To find where Twilight Faerie sells her wares visit her artist page on HAB.
Interview with Michelle Angelique Duncan of Twilight Faerie:
What inspired you to start the Halloween Artist Bazaar group?
There are those who are Halloween people. At some point they fell in love with that day that falls on October 31st. For them Halloween isn’t just a holiday that comes once a year and then it is done. For Halloween people it is part of who they are. They surround themselves with, and some have a passion to create, Halloween. Halloween Artist Bazaar was started to preserve the spirit of Halloween for those people who create and those who collect. What we do is a very special niche in the art world.
You are guiding this group into being much more than just an Etsy team, where do you see HAB headed?
Halloween Artist Bazaar was never intended to be Etsy-centric. When the group was formed it just happened that a lot of contemporary Halloween artist were selling on Etsy. Forming an Etsy team for the group made sense as a valuable tool. Halloween Artist Bazaar was always intended to be a cross-platform group with members who sell from all kinds of online venues and our own selling catalog. I hope that HAB will be able to establish itself as an online shopping catalog where Halloween collectors will find one of a kind handmade Halloween works that embody quality craftsmanship, unique character and sincerity.
What is your fondest Halloween memory?
I can not say there is only one fond Halloween memory, more of an amalgamation of Halloweens from childhood. Growing up in the 1970’s Halloween was a big deal in my neighborhood. Nearly the whole neighborhood participated. All the houses would be decorated with a least a lit Jack o Lantern or a sheet ghost. Kids and grown ups all dressed in elaborate costumes, most of them home made. At dusk the streets would fill up with the excitement of trick or treaters, screams and music could be heard from makeshift yard and garage haunted houses. It was as though the entire neighborhood magically transformed into something different and we were all celebrating on Halloween.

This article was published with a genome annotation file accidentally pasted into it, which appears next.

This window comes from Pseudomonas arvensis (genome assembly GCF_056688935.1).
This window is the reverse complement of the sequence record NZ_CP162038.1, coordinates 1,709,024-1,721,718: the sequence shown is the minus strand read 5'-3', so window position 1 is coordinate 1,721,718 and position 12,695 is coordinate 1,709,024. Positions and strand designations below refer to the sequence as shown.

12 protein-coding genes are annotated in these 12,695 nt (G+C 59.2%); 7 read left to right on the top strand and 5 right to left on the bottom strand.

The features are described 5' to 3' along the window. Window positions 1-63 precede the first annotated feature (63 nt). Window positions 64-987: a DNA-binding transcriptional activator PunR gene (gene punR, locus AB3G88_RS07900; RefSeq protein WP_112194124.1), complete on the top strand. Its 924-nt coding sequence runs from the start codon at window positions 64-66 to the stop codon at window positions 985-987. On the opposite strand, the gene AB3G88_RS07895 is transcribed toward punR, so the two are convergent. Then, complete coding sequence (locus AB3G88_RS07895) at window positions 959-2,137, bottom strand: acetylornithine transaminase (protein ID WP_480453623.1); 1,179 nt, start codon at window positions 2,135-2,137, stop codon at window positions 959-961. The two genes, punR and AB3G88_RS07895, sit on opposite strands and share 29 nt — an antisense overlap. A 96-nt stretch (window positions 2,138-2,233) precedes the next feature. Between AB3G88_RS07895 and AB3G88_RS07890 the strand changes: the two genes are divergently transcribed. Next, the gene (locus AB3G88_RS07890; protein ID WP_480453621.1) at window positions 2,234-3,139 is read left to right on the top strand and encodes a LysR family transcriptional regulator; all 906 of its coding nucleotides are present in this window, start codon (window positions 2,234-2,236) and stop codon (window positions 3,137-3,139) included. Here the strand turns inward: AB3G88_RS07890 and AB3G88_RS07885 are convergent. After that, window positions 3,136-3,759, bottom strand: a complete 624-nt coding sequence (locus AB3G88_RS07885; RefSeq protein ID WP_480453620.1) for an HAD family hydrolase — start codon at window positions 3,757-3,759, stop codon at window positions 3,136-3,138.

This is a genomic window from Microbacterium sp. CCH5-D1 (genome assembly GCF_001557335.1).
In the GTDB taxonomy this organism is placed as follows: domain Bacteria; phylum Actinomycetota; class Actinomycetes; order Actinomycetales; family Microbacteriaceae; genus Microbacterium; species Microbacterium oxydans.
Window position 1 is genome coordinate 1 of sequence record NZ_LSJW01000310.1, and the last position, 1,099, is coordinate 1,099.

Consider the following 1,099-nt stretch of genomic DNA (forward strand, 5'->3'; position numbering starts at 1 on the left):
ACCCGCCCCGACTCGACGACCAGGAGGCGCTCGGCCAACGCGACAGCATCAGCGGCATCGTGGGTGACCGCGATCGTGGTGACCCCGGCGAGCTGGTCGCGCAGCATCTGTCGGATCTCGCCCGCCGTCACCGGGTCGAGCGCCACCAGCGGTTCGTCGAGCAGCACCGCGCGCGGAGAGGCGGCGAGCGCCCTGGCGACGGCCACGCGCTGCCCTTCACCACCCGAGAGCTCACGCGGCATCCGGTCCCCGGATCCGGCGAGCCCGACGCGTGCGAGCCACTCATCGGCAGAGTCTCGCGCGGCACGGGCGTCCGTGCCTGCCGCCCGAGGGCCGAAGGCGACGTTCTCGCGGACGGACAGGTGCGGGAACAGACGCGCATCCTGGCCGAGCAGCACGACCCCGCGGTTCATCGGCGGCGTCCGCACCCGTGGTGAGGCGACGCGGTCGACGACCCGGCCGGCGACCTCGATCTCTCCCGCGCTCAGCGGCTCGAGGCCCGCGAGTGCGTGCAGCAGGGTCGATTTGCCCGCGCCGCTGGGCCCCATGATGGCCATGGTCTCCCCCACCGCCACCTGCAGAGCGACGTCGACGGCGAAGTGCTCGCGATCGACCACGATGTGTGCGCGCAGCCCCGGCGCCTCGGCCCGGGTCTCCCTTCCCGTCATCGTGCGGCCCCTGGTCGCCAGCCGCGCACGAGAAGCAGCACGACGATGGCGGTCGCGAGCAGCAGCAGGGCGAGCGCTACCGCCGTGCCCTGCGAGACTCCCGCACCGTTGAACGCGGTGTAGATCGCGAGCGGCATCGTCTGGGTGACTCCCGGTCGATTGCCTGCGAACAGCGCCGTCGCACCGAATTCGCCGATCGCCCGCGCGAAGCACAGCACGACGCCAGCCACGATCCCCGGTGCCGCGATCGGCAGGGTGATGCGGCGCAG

How do you celebrate Halloween?
I used to throw elaborate Victorian style costume parties complete with silly party games, costume contests and an Autumnal feast. My situation is different now, so gone are those days.
I still dress in costume, usually as a cat. The yard gets decorated and house get decorated. We carve pumpkins and I bake Autumn treats. A few friends will come by for the evening. We burn a fire in the fire pit, grill sausage wraps on the smoker and give out bottles of water to neighbors who stop by. There is a huge bucket I fill with candy and hand out to kids. My rule is to get the candy the kids have to yell TRICK OR TREAT as loud as they can, and they must have on a costume of some sort. We host a food drive on Halloween night where folks can drop off donations in big decorated boxes that I set out in the yard. The neighborhood I am in has a lot of kids and some years we have a huge turn out. Most of the houses are decorated and folks hand out candy.